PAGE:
Submitted to: Computers and Electronics in Agriculture
Publication Type: Peer Reviewed Journal
Publication Acceptance Date: June 12, 2009
Publication Date: November 1, 2009
Repository URL: http://naldc.nal.usda.gov/download/34927/PDF
Citation: Pearson, T.C. 2009. Hardware-based image processing for high-speed inspection of grains. Computers and Electronics in Agriculture. 69(1):12-18. Interpretive Summary: Electronic color sorters are widely used on many commodities to remove discolored and defective product. These systems are robust and can have high throughputs, as much as 2000 lb/hr of wheat can be processed in these machines. However, there are many defects, or attributes, that these color sorters cannot detect with necessary accuracy. This study resulted in the development of a prototype that enables sorting of many defects and attributes that current color sorters cannot is currently detect. The new system combines imaging technologies with advanced image sensors and processing hardware. Even though the system is more accurate than traditional electronic color sorters, the cost and throughput should be similar. The developed system was tested for its ability to separate red and white wheat and popcorn with blue-eye damage. The new, image based system was 10 to 20% more accurate than commercial color sorters for separating red and white wheat. For popcorn with blue-eye damage, the system had an overall accuracy of 83% whereas color sorters cannot detect this defect at all. The system should find uses for a variety of crops such as for separating fungal damaged grain, mottled durum, and various defects found in tree nuts. This will lead to higher quality and safer food products and possibly open international markets where quality is a key factor.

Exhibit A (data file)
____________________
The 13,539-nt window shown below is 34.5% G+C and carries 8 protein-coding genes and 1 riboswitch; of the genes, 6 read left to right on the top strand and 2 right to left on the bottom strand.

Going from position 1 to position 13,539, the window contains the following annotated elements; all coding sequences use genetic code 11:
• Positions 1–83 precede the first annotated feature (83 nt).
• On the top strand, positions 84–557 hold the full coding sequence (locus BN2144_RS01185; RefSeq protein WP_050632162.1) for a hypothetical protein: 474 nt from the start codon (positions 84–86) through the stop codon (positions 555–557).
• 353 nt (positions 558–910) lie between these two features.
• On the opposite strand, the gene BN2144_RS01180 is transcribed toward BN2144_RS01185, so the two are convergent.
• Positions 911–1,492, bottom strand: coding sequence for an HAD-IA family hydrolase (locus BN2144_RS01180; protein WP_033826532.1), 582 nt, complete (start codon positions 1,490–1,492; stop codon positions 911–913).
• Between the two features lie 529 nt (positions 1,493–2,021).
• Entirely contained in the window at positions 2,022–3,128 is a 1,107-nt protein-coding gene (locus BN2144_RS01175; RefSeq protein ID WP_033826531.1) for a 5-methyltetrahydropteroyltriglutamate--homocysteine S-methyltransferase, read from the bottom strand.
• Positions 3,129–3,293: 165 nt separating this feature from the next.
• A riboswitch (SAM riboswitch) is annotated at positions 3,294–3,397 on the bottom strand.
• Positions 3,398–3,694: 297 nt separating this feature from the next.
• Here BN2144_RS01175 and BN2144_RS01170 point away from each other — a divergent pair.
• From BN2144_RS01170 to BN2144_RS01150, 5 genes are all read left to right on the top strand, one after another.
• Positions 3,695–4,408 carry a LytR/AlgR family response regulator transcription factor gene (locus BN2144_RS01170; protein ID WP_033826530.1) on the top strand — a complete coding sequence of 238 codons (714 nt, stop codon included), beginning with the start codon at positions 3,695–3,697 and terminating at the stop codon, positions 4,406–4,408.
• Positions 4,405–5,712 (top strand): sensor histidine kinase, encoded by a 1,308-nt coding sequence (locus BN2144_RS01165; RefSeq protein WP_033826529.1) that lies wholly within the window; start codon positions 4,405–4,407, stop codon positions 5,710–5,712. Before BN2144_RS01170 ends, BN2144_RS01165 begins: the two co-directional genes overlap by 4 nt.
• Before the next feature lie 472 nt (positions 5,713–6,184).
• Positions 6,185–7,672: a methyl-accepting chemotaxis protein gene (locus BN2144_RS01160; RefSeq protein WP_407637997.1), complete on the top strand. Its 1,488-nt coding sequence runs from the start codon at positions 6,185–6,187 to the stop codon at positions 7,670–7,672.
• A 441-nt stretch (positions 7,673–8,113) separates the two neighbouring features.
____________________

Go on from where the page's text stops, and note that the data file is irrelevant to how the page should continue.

Technical Abstract: A high-speed, low-cost, image-based sorting device was developed to detect and separate grains with slight color differences and small defects on grains The device directly combines a complementary metal–oxide–semiconductor (CMOS) color image sensor with a field-programmable gate array (FPGA) which was programmed to execute image processing in real-time, without the need of an external computer. Spatial resolution of the imaging system is approximately 16 pixels/mm. The system includes three image sensor/FPGA combinations placed around the perimeter of a single-file stream of kernels, so that the entire surface of each kernel can be inspected. A vibratory feeder was used to feed kernels into an inclined chute that kernels slide down in a single-file manner. Kernels are imaged immediately after dropping off the end of the chute and are diverted by activating an air valve. The system has a throughput rate of approximately 75 kernels/s per channel which is much higher than previously developed image inspection systems. This throughput rate corresponds to an inspection rate of approximately 8kg/hr of wheat and 40Kg/hr of popcorn. The system was initially developed to separate white wheat from red wheat, and to remove popcorn having blue-eye damage, which is indicated by a small blue discoloration in the germ of a popcorn kernel. Testing of the system resulted in accuracies of 88% for red wheat and 91% for white wheat. For popcorn, the system achieved 74% accuracy when removing popcorn with blue-eye damage and 91% accuracy at recognizing good popcorn. The sorter should find uses for removing other defects found in grain, such as insect-damaged grain, scab-damaged wheat, and bunted wheat. Parts for the system cost less than $2000, so it may be economical to run several systems in parallel to keep up with processing plant rates.